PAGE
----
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Article
From Washout to Whiteout

The Next Generation of Transportation Applications.


Full Article Below -
Untitled Document

With this article, we begin our Transportation series. We want to take a fresh look at the transportation solution market, see the progress and changes made by the providers, and be more inclusive of modes and services in today’s applications.

Washout

Recently, the US witnessed another one of those ‘small weather events’ that got out of hand in Colorado. Rain is a fairly predictable ‘event’ at an aggregate level. But more localized consequences seem to be harder to predict—and have huge consequences for the local residents as well as transportation.

The challenge is in fine tuning our predictions of the effects of the weather and other events to better understand their local impact. Without going into how geospatial event processes actually do this (we will save that for a subsequent article), this post is merely to suggest that the software used by many tranporation management packages needs a serious upgrade.

I recently rode the Amtrak a short way from Orlando to West Palm Beach—a pretty boring ride unless you are a logistics person looking at the variety of ever-changing rail cars, freight cars, switching stations, and truck carrier equipment in the surrounding areas along the way. The sheer mass of assets that seemed to be in stall mode was staggering—in the equipment, and the valuable (miles of automobiles in container cars), perishable (product from farms), and hazardous (liquid bulk) freight. It seemed that there was a small event on one of the cross streets and we were backed up for miles—north and south along the railroad, and east and west along the highway with a long line of backed-up trucks and other vehicles.

Whiteout

Right on the heals of the Colorado floods, early snows started. This was probably great news for the ski industry, but bad for transportation.

Part of the issue with weather is precision: What’s happening now? These surprises are the challenge, and they aren’t just about time and cost, but loss of life:

“CULLMAN, ALA. (AP) — A TRAFFIC JAM THAT EXTENDED AT LEAST EIGHT MILES ON INTERSTATE 65 IN ALABAMA, FORCING HUNDREDS OF MOTORISTS TO CAMP OUT IN VEHICLES OVERNIGHT AFTER A RARE SOUTHERN SNOWFALL, FINALLY CLEARED FRIDAY AS RISING TEMPERATURES MELTED REMNANTS OF THE FREEZE.
SOME QUESTIONED WHETHER ROAD OFFICIALS WERE CAUGHT FLAT-FOOTED BY A WINTER STORM THAT HAD BEEN PREDICTED FOR DAYS, BUT THE STATE HIGHWAY DEPARTMENT DENIED BEING UNPREPARED.
HUNDREDS OF PEOPLE SPENT A COLD NIGHT TRAPPED ON I-65 NORTH ABOUT 50 MILES NORTH OF BIRMINGHAM AFTER A WINTER STORM DUMPED SNOW AROUND THE SOUTHEAST AND CAUSED AT LEAST ONE DEATH IN MISSISSIPPI.”

We can do better. I noted this recent weather advisory from the National Weather Service:

"…USE CAUTION IF TRAVELING ACROSS SOUTHWEST AND SOUTH CENTRAL NORTH
DAKOTA TODAY. WET...HEAVY SNOW AND STRONG WINDS ARE CAUSING
DOWNED TREE LIMBS AND POWER LINES…" 1 (See more at footnote at end.)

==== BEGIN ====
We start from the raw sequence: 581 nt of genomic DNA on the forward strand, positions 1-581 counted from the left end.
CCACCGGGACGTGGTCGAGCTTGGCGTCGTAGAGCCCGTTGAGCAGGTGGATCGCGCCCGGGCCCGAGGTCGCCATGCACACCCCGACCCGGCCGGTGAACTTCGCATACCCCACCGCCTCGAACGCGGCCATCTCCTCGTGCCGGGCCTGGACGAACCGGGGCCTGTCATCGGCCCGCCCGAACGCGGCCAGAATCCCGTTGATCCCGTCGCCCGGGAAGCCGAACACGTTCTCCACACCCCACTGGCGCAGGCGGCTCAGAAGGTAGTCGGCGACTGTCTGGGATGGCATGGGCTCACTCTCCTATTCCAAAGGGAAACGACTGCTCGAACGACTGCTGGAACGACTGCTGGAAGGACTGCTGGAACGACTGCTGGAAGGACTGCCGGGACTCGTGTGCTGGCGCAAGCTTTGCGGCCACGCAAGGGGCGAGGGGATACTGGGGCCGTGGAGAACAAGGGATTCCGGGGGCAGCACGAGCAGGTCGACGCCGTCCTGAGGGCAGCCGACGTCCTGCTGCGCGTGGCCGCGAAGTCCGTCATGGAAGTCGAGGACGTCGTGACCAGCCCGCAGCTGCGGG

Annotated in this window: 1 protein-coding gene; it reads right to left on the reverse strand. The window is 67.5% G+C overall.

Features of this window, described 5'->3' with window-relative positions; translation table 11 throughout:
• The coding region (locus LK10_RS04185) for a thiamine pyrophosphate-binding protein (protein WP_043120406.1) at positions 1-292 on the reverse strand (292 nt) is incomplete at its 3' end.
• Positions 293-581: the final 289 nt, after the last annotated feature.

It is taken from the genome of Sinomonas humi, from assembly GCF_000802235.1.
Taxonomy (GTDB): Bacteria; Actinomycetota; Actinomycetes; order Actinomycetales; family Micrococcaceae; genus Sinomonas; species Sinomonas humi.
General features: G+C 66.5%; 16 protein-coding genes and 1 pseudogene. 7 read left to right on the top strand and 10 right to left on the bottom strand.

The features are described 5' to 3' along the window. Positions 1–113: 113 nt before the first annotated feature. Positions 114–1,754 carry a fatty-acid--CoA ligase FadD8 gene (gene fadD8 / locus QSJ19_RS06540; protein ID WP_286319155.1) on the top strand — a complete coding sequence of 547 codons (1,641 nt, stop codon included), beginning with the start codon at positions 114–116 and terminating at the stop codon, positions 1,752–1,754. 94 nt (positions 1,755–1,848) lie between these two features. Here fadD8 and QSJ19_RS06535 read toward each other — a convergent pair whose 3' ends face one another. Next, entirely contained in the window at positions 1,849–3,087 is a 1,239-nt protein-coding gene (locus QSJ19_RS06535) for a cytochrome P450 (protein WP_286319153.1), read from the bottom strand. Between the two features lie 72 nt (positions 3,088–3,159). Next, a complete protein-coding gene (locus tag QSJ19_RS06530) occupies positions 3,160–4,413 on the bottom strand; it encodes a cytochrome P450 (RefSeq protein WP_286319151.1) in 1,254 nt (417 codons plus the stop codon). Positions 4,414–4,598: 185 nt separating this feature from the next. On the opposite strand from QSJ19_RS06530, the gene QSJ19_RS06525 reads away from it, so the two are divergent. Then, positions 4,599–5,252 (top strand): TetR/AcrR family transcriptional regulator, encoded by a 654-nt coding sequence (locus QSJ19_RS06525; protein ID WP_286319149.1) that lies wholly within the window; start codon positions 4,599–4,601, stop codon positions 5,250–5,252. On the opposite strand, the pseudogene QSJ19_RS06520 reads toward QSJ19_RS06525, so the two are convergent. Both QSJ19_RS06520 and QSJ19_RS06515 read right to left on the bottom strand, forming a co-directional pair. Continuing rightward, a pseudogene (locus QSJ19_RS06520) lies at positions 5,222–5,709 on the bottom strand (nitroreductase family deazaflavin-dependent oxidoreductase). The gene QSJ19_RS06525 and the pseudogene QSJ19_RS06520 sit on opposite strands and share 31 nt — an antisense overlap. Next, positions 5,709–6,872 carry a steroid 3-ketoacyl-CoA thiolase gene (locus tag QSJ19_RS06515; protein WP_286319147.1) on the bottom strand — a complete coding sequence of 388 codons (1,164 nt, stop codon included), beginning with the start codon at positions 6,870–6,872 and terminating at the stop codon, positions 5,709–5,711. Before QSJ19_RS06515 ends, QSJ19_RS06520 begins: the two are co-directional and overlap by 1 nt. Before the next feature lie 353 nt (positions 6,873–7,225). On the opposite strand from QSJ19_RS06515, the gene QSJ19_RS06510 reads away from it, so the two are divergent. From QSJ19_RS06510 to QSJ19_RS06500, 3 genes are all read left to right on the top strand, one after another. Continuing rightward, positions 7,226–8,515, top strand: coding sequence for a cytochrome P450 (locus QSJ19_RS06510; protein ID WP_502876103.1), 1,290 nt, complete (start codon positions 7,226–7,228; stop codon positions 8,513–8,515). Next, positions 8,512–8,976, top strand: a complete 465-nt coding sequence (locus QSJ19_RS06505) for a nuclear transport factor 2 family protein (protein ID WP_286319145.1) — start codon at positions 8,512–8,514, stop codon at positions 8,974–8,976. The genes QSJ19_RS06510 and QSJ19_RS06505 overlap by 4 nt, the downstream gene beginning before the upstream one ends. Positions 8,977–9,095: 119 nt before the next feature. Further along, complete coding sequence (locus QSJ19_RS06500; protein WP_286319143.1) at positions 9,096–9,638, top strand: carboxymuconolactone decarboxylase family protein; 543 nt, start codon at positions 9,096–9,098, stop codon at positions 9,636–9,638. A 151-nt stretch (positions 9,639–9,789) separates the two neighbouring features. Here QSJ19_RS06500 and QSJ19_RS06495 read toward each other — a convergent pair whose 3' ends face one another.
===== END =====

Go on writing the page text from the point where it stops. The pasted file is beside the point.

Which roads? Where is that downed power line? Is my specific route at risk? Or safe? What route could I take now to get out of the situation?

We are entrusting a huge network of people, companies, and their often outdated equipment with our precious freight. Bad things happen to good cargo! Do our TMS systems tell us about our carriers, their credentials, and where our cargo is at any time?

Passive static models in our solutions will not take us to the next level. Fuel economy, fresher food, fewer accidents, reduced transit times are all within our reach. But we need to rethink/update our approach to our transporation systems.

to be continued…………..

We will explore these and other critical issues in our series. Whether you are the shipper or carrier—things can be better.

-------------------------------
1 "URGENT - WINTER WEATHER MESSAGE
NATIONAL WEATHER SERVICE BISMARCK ND
654 AM CDT SAT OCT 5 2013"

"...WET SNOW AND STRONG WINDS CONTINUE THIS MORNING ACROSS
PORTIONS OF SOUTHWEST AND SOUTH CENTRAL NORTH DAKOTA..."

"STRONG NORTH WINDS TO 45 MPH WILL CREATE AREAS OF BLOWING SNOW
AND GREATLY REDUCED VISIBILITIES IN PLACES LIKE HETTINGER...
ELGIN...AND SELFRIDGE THROUGH THE MORNING. A BLIZZARD
WARNING REMAINS IN EFFECT FOR THESE AREAS."

"MODERATE TO HEAVY SNOW CONTINUES IN THE FLASHER...ELGIN...
CARSON...AND ALMONT AREAS...WHILE STRONG WINDS CONTINUE ACROSS
THE BOWMAN AND MOTT AREAS. SNOW IS EXPECTED TO CONTINUE THROUGH
THIS MORNING...AND A WINTER STORM WARNING REMAINS IN EFFECT.
STORM TOTAL AMOUNTS OF 6 TO 12 INCHES ARE EXPECTED...WITH THE
HIGHEST AMOUNTS NEAR THE SOUTH DAKOTA BORDER BETWEEN HETTINGER AND
SELFRIDGE."

"FOR LOCATIONS SUCH AS CENTER...BISMARCK AND LINTON...A WINTER
WEATHER ADVISORY REMAINS IS EFFECT THIS MORNING. A MIX OF RAIN
AND SNOW WILL CONTINUE...IN ADDITION TO STRONG WINDS GUSTING TO
NEAR 45 MPH. STORM TOTAL AMOUNTS OF ONE TO FOUR INCHES OF SNOW ARE
EXPECTED."

"USE CAUTION IF TRAVELING ACROSS SOUTHWEST AND SOUTH CENTRAL NORTH
DAKOTA TODAY. WET...HEAVY SNOW AND STRONG WINDS ARE CAUSING
DOWNED TREE LIMBS AND POWER LINES."

"...MORTON-HETTINGER-BOWMAN-
INCLUDING THE CITIES OF...MANDAN...MOTT...BOWMAN
654 AM CDT SAT OCT 5 2013 /554 AM MDT SAT OCT 5 2013/"

"...WINTER STORM WARNING REMAINS IN EFFECT UNTIL 1 PM CDT /NOON
MDT/ THIS AFTERNOON..." -- Return to article text above

 


To view other articles from this issue of the brief, click here.




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